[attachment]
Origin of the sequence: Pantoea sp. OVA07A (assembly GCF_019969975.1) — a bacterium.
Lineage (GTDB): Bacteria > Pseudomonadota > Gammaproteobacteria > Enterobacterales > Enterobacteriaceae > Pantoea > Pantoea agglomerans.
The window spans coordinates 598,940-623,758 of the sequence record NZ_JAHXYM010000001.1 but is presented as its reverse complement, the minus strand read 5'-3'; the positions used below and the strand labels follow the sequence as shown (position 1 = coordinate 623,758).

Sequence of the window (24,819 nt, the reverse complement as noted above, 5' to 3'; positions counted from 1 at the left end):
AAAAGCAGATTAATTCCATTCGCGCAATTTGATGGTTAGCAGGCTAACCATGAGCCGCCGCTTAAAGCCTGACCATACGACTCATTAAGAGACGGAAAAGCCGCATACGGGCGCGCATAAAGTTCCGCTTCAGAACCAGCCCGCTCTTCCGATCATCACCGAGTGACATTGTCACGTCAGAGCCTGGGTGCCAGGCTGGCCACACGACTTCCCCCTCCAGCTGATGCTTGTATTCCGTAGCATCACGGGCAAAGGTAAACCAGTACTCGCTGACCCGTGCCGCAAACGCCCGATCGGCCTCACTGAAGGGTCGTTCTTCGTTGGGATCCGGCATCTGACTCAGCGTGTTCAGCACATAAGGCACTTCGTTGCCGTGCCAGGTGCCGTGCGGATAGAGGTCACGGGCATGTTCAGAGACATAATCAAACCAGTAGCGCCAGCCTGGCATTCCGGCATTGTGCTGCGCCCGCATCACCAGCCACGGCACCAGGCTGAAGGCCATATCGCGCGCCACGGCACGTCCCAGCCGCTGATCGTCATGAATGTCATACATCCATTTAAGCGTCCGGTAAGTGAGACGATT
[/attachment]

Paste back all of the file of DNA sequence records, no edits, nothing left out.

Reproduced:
Origin of the sequence: Pantoea sp. OVA07A (assembly GCF_019969975.1) — a bacterium.
Lineage (GTDB): Bacteria > Pseudomonadota > Gammaproteobacteria > Enterobacterales > Enterobacteriaceae > Pantoea > Pantoea agglomerans.
The window spans coordinates 598,940-623,758 of the sequence record NZ_JAHXYM010000001.1 but is presented as its reverse complement, the minus strand read 5'-3'; the positions used below and the strand labels follow the sequence as shown (position 1 = coordinate 623,758).

Sequence of the window (24,819 nt, the reverse complement as noted above, 5' to 3'; positions counted from 1 at the left end):
AAAAGCAGATTAATTCCATTCGCGCAATTTGATGGTTAGCAGGCTAACCATGAGCCGCCGCTTAAAGCCTGACCATACGACTCATTAAGAGACGGAAAAGCCGCATACGGGCGCGCATAAAGTTCCGCTTCAGAACCAGCCCGCTCTTCCGATCATCACCGAGTGACATTGTCACGTCAGAGCCTGGGTGCCAGGCTGGCCACACGACTTCCCCCTCCAGCTGATGCTTGTATTCCGTAGCATCACGGGCAAAGGTAAACCAGTACTCGCTGACCCGTGCCGCAAACGCCCGATCGGCCTCACTGAAGGGTCGTTCTTCGTTGGGATCCGGCATCTGACTCAGCGTGTTCAGCACATAAGGCACTTCGTTGCCGTGCCAGGTGCCGTGCGGATAGAGGTCACGGGCATGTTCAGAGACATAATCAAACCAGTAGCGCCAGCCTGGCATTCCGGCATTGTGCTGCGCCCGCATCACCAGCCACGGCACCAGGCTGAAGGCCATATCGCGCGCCACGGCACGTCCCAGCCGCTGATCGTCATGAATGTCATACATCCATTTAAGCGTCCGGTAAGTGAGACGATT